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James P. Carse is Professor Emeritus of history and literature of religion at New York University. A winner of the University’s Great Teacher Award, he is author of The Religious Case Against Belief (2008) and Breakfast at the Victory: The Mysticism of Ordinary Experience (1994). Carse lives in New York City and Massachusetts.
--This text refers to the Paperback edition.
Professor Carse writes in the first chapter, "There are at least two kinds of games. One could be called finite, the other infinite. A finite game is played for the purpose of winning, an infinite game for the purpose of continuing the play." From that beginning he broadly defines "game" in a way that includes, defines, and lays an analytical foundation for all relationships. The book's subtitle is "A Vision of Life as Play and Possibility," and it is a profound work, practically a unified-field theory of human relationships. For example, the book contains an interesting theory about sexuality, as being either a finite game (§§ 54-59) or an infinite game (§§ 60-62). The contrast between perceiving sexual relationships as finite or infinite is startling. On a broader (yet surprisingly even more personal) level, in his chapter titled "A Finite Game Occurs Within a World" (ch. 4), Carse explores the individual's struggle with defining, regarding, and regulating the world around oneself in a way that includes everyone around one, or just oneself alone. The first step in appreciating this book is understanding that any relationship or process can be characterized in "finite" or "infinite" terms. The second step is recognizing that that characterization is almost always a matter of choice and that, by choosing to characterize a relationship as "infinite," one can redefine it in a meaningful and healthy way. After reading this book, you may never look at the world around you, or at any relationship, or at yourself in quite the same way. This book reconfigures thinking about interpersonal reality as deeply as Kuhn's "Structure of Scientific Revolutions" reconfigured thinking about the scientific method.
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The subtitle of this book is "A Vision of Life as Play and Possibility." This puts quite succinctly what this project is all about. Carse creates a number of distinctions through which he interprets life: finite and infinite games, society and culture, gardens and machines. Throughout, he comes again and again to reminders of choice and possibility. He reminds us that the games we play we choose to play, that we choose to assume our roles, that our society is a collective choice. He points to the ways that we mask these choices from ourselves and provides the insight we need to be aware of our self-veiling. This is what philosophy should be like. It is philosophical poetry. One of the most unique aspects of the book is that nowhere does Carse attack another view or provide a first principles defense of his own view. He provides a vision, helps us reinterpret the world, and then lets the insight it provides be its own defense. The following quote from the text reflects much on Carse's project: "Storytellers do not convert their listeners; they do not move them into the territory of a superior truth. Ignoring the issue of truth and falsehood altogether, they offer only vision. Storytelling is therefore not combative; it does not succeed or fail. A story cannot be obeyed. Instead of placing one body of knowledge against another, storytellers invite us to return from knowledge to thinking, from a bounding way of looking to an horizonal way of seeing." (sec 78) Perhaps Carse cannot succeed in his project, but certainly his vision is compelling. Robert Pirsig is quoted on the back cover: "Normally we add new facts to existing knowledge.Read more ›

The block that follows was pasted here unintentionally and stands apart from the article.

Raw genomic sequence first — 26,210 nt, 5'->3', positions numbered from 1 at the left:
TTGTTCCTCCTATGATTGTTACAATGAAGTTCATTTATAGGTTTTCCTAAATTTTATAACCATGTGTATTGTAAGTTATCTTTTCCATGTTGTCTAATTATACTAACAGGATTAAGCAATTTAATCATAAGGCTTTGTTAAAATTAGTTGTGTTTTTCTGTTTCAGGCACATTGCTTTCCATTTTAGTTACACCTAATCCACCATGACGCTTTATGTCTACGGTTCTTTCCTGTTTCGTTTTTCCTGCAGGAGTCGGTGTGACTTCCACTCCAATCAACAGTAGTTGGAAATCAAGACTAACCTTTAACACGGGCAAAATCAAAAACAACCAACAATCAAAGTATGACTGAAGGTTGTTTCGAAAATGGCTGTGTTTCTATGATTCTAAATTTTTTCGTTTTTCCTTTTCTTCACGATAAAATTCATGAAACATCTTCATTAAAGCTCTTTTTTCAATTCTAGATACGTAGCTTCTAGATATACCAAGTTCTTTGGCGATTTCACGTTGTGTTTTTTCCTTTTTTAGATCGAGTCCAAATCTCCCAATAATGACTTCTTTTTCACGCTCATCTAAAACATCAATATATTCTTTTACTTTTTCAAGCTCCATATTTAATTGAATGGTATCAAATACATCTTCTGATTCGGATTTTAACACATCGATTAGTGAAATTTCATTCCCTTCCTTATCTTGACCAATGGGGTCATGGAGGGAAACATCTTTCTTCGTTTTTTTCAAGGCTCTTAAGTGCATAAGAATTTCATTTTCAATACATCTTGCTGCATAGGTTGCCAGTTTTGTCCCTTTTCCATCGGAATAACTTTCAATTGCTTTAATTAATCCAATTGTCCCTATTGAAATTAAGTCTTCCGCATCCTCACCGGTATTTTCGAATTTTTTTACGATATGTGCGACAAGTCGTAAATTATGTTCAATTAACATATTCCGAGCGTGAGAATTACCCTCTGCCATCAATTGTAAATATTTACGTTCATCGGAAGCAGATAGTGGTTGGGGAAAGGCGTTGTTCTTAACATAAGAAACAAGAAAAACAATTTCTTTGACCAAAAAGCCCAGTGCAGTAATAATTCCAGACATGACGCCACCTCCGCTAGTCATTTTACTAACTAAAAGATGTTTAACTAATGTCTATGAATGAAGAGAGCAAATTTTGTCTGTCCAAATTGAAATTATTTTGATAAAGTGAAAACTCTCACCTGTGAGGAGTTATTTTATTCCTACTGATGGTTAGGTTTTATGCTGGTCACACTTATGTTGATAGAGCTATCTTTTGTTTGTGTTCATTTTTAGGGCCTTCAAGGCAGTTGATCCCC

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In a way, this book fulfills Wittgenstein's prediction that the philosophy of the future will be written as a poetic composition. Whether that's good or bad for philosophy, well... I wouldn't call "Finite and Infinite Games" a 'willful complication of thought,' as one reviewer put it; if it is, it is only in the sense that new ways of looking at the world seem complicated at first. That said, Carse's enthusiasm for his concept of finite and infinite games tends to get the better of him, inasmuch as he is often too quick to file phenomena into either the 'finite' category or the 'infinite' category, when a more subtle approach would be appropriate. But, as I said, this is more poetry than science. Which is not to say that Carse's book is useless, or 'metaphysical': in fact, I found it to be one of the more profound books I've ever read, if only for the many startling thoughts contained in it. Carse's treatments of sexuality, the unspeakability of nature, indeed, the whole idea of an infinite activity, all resonated with me, if not for their truth, then for the possibility of their truth. Possibility, in fact, is a major theme of this book: as Carse puts it: "Who must play cannot play." Which means, you have a lot more freedom than you think, if you are aware of the customary nature of human activities and how their boundaries can be played with. One doesn't have infinite power; indeed, infinite players, according to Carse, do not seek power as an end but only as a means to continuing play. How much truth there is in such a claim I leave to the reader, where it is sure to be much more lively. In short, read this book, be captivated by it, but don't expect any final answers.